Although you are not required to change from an existing E,H.I. or J plan, it is often beneficial to consider alternative policies since your rate may reduce, while additional benefits are added. However, it is very important to properly compare all differences (including the premium), to determine if an upgraded contract is cost-efficient.
Pennsylvania Medicare Supplement and Medicare Advantage plans are offered through top-rated companies. Shop for personalized coverage that meets your benefit and budget needs. If you are a legal citizen and have been in the United States for at least five years, you are likely eligible for benefits. Plans are issued individually, so, for example, if both you and your spouse enroll, two separate policies will be issued. This does not result in higher premiums.
Senior options can be fully-customized to help reduce out-of-pocket expenses. Free quotes are available at the top of this page. If you have not reached age 65 yet, it’s possible you may be eligible for Medicaid, or a subsidized Marketplace healthcare plan. Each year, there is a new Open Enrollment that guarantees coverage regardless of your medical history.
October 2015 – Open Enrollment began on October 15th and ends on December 7th. 2016 prices and plan details have been published. If you are satisfied with your current plan, unless otherwise notified, you can renew it or shop for alternative coverage.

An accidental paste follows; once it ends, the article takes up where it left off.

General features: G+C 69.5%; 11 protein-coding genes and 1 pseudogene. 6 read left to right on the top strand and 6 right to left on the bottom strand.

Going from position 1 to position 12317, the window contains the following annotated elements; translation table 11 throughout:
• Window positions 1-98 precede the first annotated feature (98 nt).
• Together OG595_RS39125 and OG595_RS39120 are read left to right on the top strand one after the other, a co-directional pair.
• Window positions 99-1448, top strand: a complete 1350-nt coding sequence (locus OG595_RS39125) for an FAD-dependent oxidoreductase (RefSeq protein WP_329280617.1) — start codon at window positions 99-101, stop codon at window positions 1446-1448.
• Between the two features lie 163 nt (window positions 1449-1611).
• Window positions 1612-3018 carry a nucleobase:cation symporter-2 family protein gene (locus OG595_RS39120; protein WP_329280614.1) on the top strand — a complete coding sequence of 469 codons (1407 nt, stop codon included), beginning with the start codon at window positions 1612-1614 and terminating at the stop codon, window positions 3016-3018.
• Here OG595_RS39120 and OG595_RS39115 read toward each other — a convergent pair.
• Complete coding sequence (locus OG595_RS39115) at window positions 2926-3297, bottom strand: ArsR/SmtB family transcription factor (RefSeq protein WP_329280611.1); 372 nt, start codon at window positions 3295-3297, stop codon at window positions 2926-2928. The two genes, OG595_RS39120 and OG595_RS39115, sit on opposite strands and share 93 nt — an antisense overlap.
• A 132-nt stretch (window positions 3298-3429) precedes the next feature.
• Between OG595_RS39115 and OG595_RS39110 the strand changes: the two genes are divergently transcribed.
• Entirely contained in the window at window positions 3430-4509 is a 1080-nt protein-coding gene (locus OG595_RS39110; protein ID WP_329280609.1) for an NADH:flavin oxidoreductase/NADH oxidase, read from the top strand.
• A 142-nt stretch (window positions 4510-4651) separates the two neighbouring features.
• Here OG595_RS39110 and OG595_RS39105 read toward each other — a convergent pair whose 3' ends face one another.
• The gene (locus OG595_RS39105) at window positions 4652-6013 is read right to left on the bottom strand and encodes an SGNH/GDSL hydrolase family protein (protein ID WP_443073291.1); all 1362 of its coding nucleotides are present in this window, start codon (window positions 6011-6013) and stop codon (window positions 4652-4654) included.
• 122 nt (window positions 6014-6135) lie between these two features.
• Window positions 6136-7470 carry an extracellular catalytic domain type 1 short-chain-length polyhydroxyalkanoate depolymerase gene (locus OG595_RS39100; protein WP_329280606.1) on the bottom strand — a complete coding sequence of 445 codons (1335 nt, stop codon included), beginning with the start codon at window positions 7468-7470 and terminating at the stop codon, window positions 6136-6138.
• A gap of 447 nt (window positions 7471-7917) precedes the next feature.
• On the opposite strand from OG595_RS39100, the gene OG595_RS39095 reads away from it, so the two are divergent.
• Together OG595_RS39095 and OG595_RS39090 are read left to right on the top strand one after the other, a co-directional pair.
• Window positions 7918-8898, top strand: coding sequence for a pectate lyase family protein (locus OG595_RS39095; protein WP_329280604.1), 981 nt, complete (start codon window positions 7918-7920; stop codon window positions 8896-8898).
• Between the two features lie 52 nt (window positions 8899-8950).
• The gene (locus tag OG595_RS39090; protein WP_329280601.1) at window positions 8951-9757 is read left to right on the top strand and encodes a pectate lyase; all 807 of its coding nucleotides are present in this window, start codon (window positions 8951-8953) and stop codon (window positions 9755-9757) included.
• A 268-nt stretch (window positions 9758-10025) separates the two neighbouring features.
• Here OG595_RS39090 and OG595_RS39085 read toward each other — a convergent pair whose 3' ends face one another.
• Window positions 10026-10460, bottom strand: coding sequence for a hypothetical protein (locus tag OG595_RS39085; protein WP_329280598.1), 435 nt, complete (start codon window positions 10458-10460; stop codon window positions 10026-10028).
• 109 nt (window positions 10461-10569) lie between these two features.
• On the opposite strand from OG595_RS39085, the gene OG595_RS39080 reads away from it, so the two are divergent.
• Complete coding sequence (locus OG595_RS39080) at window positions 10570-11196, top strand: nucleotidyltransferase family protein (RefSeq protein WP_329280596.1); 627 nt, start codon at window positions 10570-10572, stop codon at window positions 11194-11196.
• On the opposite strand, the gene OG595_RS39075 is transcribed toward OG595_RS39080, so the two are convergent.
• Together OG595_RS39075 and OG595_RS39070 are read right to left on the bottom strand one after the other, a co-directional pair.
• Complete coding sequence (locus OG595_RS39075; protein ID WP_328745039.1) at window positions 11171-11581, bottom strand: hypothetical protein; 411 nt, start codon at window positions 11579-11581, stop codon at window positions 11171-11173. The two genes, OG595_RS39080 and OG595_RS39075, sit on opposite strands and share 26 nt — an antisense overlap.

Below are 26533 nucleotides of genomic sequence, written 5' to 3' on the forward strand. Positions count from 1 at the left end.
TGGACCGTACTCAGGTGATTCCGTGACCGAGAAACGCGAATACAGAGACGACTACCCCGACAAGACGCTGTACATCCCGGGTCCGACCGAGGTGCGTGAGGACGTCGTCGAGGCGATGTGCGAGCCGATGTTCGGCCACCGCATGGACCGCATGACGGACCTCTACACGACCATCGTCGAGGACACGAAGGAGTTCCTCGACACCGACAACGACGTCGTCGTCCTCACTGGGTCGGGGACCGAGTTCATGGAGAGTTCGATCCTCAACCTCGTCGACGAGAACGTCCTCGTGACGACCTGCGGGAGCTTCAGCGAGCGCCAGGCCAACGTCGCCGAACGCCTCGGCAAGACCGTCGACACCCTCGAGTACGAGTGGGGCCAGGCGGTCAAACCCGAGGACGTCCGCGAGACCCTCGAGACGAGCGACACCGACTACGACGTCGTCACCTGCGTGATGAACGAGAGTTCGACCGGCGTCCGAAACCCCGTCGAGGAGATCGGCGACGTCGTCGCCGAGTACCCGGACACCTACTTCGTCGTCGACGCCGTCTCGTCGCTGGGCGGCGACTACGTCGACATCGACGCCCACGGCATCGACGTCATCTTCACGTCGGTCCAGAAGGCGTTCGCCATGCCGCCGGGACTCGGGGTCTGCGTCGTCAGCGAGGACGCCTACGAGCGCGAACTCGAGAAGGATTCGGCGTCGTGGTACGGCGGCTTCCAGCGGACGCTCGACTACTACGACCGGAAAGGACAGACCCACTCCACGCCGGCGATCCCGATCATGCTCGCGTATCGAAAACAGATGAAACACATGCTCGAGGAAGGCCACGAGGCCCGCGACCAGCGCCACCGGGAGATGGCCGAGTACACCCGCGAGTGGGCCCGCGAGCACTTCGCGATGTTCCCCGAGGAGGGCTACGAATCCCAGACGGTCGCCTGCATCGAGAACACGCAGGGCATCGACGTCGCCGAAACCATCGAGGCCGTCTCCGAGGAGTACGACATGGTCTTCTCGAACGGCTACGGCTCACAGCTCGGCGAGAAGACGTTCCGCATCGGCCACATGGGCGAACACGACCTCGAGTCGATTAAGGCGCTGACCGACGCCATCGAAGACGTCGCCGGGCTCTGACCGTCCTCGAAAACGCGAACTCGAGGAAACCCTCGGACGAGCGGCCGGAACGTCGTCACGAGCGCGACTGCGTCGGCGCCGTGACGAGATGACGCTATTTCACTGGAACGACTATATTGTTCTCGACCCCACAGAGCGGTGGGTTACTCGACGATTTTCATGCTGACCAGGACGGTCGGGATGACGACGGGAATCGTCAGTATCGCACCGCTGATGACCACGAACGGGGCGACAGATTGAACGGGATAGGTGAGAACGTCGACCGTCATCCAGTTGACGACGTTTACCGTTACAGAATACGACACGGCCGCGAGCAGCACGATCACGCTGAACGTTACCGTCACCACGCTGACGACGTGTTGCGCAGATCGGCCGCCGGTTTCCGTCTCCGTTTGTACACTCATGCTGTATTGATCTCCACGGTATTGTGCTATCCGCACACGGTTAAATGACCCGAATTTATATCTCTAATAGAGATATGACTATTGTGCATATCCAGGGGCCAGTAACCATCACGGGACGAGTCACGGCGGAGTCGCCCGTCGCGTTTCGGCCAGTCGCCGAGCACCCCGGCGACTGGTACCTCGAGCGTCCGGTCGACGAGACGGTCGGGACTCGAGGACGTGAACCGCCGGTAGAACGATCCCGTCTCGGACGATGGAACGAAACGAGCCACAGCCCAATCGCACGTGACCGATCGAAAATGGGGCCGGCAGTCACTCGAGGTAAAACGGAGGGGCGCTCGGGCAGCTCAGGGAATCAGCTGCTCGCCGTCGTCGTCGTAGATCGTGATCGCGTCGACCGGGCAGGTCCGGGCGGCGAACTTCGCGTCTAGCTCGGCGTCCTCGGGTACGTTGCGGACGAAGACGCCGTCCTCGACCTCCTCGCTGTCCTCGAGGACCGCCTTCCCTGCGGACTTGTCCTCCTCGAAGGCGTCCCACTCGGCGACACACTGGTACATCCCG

Although same-sex couples can now legally marry in all US states, here in Pennsylvania, gay and lesbian partners were already able to marry for the last year. But now, it is the “law of the land,” as the Supreme Court ruled 5-4 that 14 states will no longer be able to enforce their ban. It took about 20 years of litigation, but the fight appears to be over.
In the majority opinion, Justice Anthony Kennedy proclaimed “no union is more profound than marriage. In forming a marital union, two people become greater than once they were.” The number of same-sex married couples (currently around 400,000) is expected to substantially increase.
Self-insured and self-funded group health plans subject to ERISA requirements may now be forced to offer medical coverage to same-sex spouses. Although this segment of the legislation is a bit vague, employers may choose to avoid risky and expensive litigation and simply offer the benefits. Also, “domestic-partner” coverage may simply continue, since the cost and coverage would be identical.
Discrimination Not Allowed
Since the Keystone State allows these types of marriages already, an insurer can not discriminate against either partner when applying for a policy, or when a claim is paid. Premium tax-credits and potential out-of-pocket expenses must also be treated without discrimination. However, in order to take advantage of subsidies, the couple must file a joint tax return or state that they intend to file together.